What do I do now? Many have suggested I stick with short races (like I'm going to listen to THAT). Jim still has plans to get me a nutritionist. I started by buying a book. It's called Sports Nutrition for Endurance Athletes by Monique Ryan. It covers so many different aspects of nutrition that I figure, even if I still need help with the actual race nutrition plan, this book can help me work through other nutrition aspects of my life. Like that supplementation issue that I can't quite figure out and often spend entire days on the computer looking for the perfect dietary supplement to get me through a long day at work and two long training sessions that include speedwork. If you know of that drug, and its legal, please contact me... but don't tell everyone else about it. I need SOME kind of edge. But make sure it also contains salt.

It's been three weeks since I crashed and burned at Ironman Lake Placid. The crash: with six miles to go in the best race of my life, I lost all my cookies (read: fluids) at an aid station, then stumbled one more mile to collapse from severe dehydration at the next aid station. The biggest questions in my mind are still there: Why was there no obvious warning? and why did I seemingly have no chance for recovery?

I've been analyzing what happened over and over in my head since the moment I arrived at the finish line in the ambulance. I asked the medical staff there -- the only answer they gave me for the vomiting and dehydration was that my stomach just "shut down." Why? "It just happens sometimes." Not good enough. I need a reason. This absolutely cannot happen again.

I came up with three causes of stomach shut-down: I ate (or drank) too much, I ate (or drank) too little. I ran too hard. Ok, that's really five causes. And there was a sixth: I didn't get any sleep the night before the race (as I've said many times, no sleep almost always translates to GI issues on race day). Then there were seven: too much water, not enough electrolytes. Eight: not enough water, too much electrolytes. Cause number nine? Anyone?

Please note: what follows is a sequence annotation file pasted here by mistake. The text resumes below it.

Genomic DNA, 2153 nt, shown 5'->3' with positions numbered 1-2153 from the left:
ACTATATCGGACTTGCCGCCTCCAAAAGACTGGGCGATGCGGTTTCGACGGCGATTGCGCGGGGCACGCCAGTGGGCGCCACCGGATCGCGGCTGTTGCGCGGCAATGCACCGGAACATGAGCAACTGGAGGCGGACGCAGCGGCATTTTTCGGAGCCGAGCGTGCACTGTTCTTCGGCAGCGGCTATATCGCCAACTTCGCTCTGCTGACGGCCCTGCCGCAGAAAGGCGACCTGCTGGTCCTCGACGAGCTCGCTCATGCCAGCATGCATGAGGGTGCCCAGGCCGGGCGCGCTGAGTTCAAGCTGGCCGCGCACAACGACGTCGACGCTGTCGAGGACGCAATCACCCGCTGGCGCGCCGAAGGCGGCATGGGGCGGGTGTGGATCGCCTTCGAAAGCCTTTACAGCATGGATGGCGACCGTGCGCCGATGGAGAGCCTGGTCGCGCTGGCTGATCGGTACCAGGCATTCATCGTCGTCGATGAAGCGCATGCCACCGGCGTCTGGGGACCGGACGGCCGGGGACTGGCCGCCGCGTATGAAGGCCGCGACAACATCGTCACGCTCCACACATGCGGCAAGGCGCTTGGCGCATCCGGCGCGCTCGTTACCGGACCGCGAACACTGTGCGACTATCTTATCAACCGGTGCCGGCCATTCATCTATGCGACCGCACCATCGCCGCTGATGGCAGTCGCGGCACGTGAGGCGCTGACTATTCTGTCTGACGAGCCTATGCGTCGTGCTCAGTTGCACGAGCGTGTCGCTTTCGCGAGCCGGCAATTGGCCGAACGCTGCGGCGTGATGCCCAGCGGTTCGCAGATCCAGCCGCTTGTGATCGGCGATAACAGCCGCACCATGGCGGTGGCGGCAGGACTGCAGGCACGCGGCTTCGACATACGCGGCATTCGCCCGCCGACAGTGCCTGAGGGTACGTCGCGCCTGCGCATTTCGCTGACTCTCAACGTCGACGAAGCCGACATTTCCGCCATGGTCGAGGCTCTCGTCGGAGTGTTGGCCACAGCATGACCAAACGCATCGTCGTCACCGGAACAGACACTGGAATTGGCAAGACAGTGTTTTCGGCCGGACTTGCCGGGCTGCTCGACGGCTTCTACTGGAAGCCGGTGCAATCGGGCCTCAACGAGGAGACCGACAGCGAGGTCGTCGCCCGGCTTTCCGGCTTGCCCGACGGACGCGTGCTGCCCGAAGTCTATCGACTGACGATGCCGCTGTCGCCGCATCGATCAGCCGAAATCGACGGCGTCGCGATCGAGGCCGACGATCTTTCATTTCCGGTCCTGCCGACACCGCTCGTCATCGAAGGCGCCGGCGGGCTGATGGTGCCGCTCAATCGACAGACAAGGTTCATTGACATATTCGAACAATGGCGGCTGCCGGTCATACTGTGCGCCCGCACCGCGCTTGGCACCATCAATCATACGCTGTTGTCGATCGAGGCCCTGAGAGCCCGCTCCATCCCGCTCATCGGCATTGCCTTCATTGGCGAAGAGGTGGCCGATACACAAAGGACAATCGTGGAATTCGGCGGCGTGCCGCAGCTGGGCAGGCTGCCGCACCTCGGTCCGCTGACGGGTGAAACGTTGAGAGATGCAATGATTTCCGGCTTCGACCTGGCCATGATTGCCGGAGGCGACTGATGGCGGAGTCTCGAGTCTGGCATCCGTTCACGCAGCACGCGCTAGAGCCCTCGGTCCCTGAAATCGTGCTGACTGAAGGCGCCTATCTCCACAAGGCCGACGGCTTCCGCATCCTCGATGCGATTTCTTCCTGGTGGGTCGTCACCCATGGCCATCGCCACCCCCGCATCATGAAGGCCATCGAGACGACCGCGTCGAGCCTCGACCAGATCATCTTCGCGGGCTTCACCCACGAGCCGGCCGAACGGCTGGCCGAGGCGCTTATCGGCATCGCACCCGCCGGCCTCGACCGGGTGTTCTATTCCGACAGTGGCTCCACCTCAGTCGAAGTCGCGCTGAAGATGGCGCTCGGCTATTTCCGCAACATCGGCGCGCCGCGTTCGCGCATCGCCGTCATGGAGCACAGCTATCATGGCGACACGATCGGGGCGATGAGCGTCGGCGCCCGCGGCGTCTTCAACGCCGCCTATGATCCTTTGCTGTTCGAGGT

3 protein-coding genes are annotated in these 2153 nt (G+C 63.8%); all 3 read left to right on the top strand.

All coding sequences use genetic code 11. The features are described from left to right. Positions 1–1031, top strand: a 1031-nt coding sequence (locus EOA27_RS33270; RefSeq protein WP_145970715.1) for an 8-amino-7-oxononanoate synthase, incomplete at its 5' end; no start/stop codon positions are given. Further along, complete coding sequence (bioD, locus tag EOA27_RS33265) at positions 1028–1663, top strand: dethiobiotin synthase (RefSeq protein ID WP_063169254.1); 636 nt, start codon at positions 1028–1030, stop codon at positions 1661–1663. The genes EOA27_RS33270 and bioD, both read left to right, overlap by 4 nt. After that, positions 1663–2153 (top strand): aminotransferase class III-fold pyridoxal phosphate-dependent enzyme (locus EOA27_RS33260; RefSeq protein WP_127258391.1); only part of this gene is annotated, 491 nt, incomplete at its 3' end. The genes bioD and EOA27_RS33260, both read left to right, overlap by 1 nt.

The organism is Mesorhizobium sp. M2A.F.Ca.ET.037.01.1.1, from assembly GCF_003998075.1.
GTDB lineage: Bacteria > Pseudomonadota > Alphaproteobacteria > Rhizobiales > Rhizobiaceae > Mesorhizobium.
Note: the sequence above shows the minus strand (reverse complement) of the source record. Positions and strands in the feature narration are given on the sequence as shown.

Basically, there are so many possibilities, it seems impossible to narrow it down. What if it were a combination of things? Now I want to tear my hair out. Am I the only one who has these problems? How could I have trained for it? All my long bike-run sessions went just fine with the nutrition I chose. No vomiting, no dehydration. I even ran a marathon in May to test myself. Will it now be necessary to do a full Ironman in training to test my nutrition and hydration plan?

I guess I have to start somewhere. The search for a nutrition reference has commenced. The first thing I did was Google "stomach shut down ironman" and the first reference that turned up was this: Competitive Ironman Nutrition Planning. There it was, in black and white:

If your stomach “shuts down” during the race you either 1) went out too fast - poor pacing strategy/control, 2) ate too much solid food, 3) did not take in enough water, or 4) are becoming hyponatremic (low blood sodium level).

In all honesty, I don't think I ran too hard. That's the one thing I'm relatively sure of. Well.. maybe 90% sure. So I'm going with it being a nutrition issue. Another reference online suggested, for another athlete's similar situation, that signs point to "dehydration or electrolyte imbalance." I guess I'll start there. In 2008, at age 43, I started experiencing regular vomiting during my long runs while training for the Philadelphia Marathon. I had never had that problem before. Research concluded it was caused by hyponatremia -- increasing my electrolyte intake during long runs took care of the problem. My electrolyte requirements had somehow changed with age, and I could no longer do a 20-miler with only water as I did in my 30s. Perhaps the electrolyte issues continue to increase with age -- I wonder, when I'm 50, will I need to add Marmite to my diet and put soy sauce on everything I eat?

My husband is pushing for me to find a sports nutritionist. I guess that wouldn't hurt either. And maybe I should find a sports psychiatrist while I'm at it.

It's been three weeks since I crashed and burned at Ironman Lake Placid. The crash: with six miles to go in the best race of my life, I lost all my cookies (read: fluids) at an aid station, then stumbled one more mile to collapse from severe dehydration at the next aid station.